For years now, New Zealand and the UK have swapped flattery, neither one losing an opportunity to publicly coo about the promise of closer trading relations with the other. But in New Zealand, the warmth of that praise is starting to cool.
Last week, Trade Minister Damien O’Connor welcomed British International Trade Secretary Liz Truss’ confirmation that she would formally seek admission to the Pacific Rim trading group, the CPTPP.
But O’Connor also took the opportunity to stress that the UK should set a “strong precedent” as the first country to formally request to join the group, and fully deliver “high standards, including on market access …”
That message was likely directed at the UK’s more immediate efforts at negotiating its own Free Trade Agreement (FTA) with New Zealand, where market access (just how much each country’s exporters can sell to the other free of tariffs and quotas) is emerging as a sticking point.
Though negotiations officially opened last June, the parties just got around to exchanging proposals on market access last month, and the third round of talks, which wrapped up on Tuesday, has illuminated some marked areas of difference. New Zealand exporters still don’t have a clear picture of the tariff reductions and quotas the UK set out in its opening gambit, but the early assessments aren’t rosy.
Malcolm Bailey, chair of the Dairy Companies Association of New Zealand, said what he’s heard, through unofficial UK channels, is “insultingly low”.
“My understanding, and it’s not from official sources, is that the market access being offered is pretty poor, and that it’s not just dairy, it’s across meat and horticulture as well.”
Other interested parties, including Sirma Karapeeva, CEO of New Zealand’s Meat Industry Association, said details from officials have been limited.
On Wednesday, chief negotiators from both the UK and New Zealand provided an update to stakeholders. Those who participated in the video call said market access offers were described as “a starting point” and an “opportunity to start to sharpen the focus on areas of difference that need to be resolved in coming rounds”.
New Zealand makes no secret of offering access to its tiny market with zero tariffs and quotas. The reluctance, it seems, is on the UK side and it centres on agricultural products.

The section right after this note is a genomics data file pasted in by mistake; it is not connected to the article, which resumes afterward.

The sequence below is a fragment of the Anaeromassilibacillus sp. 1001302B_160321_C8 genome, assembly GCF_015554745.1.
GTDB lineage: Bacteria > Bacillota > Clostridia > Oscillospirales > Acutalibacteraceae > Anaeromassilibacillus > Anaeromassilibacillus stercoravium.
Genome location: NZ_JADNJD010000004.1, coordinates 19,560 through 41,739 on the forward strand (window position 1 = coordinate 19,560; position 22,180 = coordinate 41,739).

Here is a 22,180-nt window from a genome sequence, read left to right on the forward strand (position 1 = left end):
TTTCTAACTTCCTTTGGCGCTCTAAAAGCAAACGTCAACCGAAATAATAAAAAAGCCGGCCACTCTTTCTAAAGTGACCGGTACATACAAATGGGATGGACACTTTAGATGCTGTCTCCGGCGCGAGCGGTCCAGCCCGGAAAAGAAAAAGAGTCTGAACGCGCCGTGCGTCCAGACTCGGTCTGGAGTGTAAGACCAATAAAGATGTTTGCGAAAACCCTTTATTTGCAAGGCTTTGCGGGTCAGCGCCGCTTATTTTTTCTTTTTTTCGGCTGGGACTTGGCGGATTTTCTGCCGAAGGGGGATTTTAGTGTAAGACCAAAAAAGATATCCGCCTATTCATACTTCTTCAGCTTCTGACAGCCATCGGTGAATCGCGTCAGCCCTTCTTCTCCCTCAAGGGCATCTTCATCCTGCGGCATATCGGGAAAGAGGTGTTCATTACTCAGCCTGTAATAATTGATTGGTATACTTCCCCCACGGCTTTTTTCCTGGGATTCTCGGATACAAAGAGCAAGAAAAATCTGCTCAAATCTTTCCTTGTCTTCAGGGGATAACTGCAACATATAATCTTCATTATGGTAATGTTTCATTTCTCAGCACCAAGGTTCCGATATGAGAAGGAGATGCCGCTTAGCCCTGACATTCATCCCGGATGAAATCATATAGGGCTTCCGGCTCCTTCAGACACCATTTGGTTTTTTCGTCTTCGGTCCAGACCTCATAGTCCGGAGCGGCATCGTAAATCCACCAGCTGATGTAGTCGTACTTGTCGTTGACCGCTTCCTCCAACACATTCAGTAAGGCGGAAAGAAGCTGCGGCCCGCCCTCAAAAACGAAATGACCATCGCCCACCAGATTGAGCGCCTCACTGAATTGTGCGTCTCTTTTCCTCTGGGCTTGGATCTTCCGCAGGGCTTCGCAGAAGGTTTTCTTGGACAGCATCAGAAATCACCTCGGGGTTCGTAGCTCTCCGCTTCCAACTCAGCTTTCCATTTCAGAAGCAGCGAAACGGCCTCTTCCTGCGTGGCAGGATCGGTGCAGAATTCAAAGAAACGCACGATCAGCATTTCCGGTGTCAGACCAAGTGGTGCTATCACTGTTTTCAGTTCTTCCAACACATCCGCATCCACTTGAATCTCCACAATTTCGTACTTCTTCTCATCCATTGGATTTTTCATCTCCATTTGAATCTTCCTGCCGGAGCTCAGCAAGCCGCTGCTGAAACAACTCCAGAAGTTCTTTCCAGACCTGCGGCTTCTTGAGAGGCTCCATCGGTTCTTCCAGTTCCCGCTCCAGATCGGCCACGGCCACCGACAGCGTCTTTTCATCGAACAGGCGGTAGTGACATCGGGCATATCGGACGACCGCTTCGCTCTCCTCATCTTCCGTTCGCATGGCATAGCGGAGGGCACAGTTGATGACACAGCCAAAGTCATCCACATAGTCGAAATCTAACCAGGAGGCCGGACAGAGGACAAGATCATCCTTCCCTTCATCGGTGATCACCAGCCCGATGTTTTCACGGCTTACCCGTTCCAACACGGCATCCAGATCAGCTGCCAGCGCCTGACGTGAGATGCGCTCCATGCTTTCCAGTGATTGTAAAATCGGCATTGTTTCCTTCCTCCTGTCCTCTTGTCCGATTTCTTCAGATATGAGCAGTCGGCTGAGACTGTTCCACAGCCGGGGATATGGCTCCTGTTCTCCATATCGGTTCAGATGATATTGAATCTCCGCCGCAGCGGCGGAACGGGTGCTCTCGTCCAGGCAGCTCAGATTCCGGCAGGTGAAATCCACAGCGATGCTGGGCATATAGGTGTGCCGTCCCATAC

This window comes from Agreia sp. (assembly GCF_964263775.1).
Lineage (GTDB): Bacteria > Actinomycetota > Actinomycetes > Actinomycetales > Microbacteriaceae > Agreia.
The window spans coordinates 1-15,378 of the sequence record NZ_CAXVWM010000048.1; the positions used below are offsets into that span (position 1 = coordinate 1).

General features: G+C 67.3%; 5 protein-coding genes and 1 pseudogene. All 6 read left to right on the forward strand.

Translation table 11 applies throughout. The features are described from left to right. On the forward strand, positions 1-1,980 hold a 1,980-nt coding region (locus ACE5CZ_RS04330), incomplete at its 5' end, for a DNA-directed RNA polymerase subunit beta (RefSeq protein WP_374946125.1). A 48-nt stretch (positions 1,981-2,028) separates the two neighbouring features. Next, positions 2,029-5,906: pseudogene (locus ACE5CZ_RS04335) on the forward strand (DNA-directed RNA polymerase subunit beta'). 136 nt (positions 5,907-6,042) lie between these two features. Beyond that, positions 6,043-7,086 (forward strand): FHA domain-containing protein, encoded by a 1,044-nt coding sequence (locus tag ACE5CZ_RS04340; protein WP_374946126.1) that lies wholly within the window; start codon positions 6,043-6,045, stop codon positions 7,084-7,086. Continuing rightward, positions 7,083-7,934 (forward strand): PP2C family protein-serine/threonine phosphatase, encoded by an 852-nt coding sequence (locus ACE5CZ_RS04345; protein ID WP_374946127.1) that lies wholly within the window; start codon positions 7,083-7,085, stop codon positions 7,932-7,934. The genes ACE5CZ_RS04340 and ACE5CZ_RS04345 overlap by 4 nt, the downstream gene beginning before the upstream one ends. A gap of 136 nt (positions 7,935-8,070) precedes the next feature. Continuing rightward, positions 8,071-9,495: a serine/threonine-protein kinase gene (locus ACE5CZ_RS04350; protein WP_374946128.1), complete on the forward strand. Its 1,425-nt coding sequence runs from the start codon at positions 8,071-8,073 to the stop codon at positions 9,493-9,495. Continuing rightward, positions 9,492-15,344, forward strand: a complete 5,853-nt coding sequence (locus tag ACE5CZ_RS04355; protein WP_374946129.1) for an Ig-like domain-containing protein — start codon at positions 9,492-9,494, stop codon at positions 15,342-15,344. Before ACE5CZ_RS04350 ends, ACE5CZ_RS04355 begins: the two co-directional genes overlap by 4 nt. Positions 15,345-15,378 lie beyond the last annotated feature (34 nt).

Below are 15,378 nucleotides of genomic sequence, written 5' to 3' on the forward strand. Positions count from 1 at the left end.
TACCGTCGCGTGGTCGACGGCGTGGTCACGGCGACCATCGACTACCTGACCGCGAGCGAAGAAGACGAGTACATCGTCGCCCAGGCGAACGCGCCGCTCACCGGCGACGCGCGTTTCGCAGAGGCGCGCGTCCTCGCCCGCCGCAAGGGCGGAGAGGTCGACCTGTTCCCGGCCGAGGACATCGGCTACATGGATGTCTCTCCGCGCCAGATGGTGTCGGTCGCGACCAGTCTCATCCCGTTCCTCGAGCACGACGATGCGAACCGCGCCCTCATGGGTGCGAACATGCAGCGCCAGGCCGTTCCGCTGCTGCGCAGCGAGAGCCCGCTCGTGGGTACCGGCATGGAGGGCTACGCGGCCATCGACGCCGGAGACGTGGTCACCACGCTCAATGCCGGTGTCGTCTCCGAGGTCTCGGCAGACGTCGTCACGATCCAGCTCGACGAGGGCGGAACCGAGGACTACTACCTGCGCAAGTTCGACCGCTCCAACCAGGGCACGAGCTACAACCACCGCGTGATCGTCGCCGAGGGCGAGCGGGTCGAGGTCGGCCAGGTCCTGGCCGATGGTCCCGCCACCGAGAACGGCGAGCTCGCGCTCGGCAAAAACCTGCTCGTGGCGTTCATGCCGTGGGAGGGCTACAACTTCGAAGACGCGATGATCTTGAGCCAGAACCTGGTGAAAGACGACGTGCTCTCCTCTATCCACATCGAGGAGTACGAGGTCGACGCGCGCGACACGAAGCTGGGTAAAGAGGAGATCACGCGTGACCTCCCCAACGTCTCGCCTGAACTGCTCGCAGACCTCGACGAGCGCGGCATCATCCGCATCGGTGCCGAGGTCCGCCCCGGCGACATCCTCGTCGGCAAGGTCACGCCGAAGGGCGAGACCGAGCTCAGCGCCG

Such protectionism is clearly at odds with the UK government’s narrative of a “Global Britain” now free from the EU to pursue more open trade. But it’s hardly surprising.
Indeed, New Zealand’s starting point with the UK is one of having been very recently shafted in the area of agricultural exports.
For years we’ve sold limited quantities of products like beef and butter to the EU at reduced or eliminated tariffs under the WTO Tariff Rate Quota scheme. But when the UK finally transitioned out of the EU at the beginning of this year that quota was simply split, in many cases 50/50, between the UK and the 27 EU countries.
This means that New Zealand exporters have significantly less flexibility now, selling into that divided market. And it’s a complaint that, so far, neither the UK nor the EU has bothered to address.
It likely suits the UK farming lobby, which is worried about its own advantage, especially in the meat and dairy sectors. That sentiment is laid out clearly in the UK Department of Trade and Industry published consultations with stakeholders concerning freer trade with New Zealand.
It’s also a bit galling for New Zealand that the UK and the EU have now agreed zero-tariff, zero-quota terms, through their own FTA post-Brexit, on all goods originating in either market. That’s exactly what New Zealand would like, but, so far, that’s not what’s on the table, either in negotiations with the UK or with the EU, with which New Zealand is also trying to reach an FTA.
For New Zealand, there’s an additional historical bitterness to those favourable UK-EU terms. Dairy products constitute New Zealand’s most valuable goods export, but they remain all but shut out of the UK.
And they’ve been in decline in that market for nearly 50 years, since the UK joined the precursor to the EU, the European Economic Community (EEC), and suddenly slapped high tariffs on its old trading partners.
Before the UK joined the EEC it was New Zealand’s top export market. Today, it’s our sixth most important market, just behind our good mates the South Koreans. It’s going to take fewer blandishments and more hard bargaining with the Brits to change that; expect the talk to get tougher from here.
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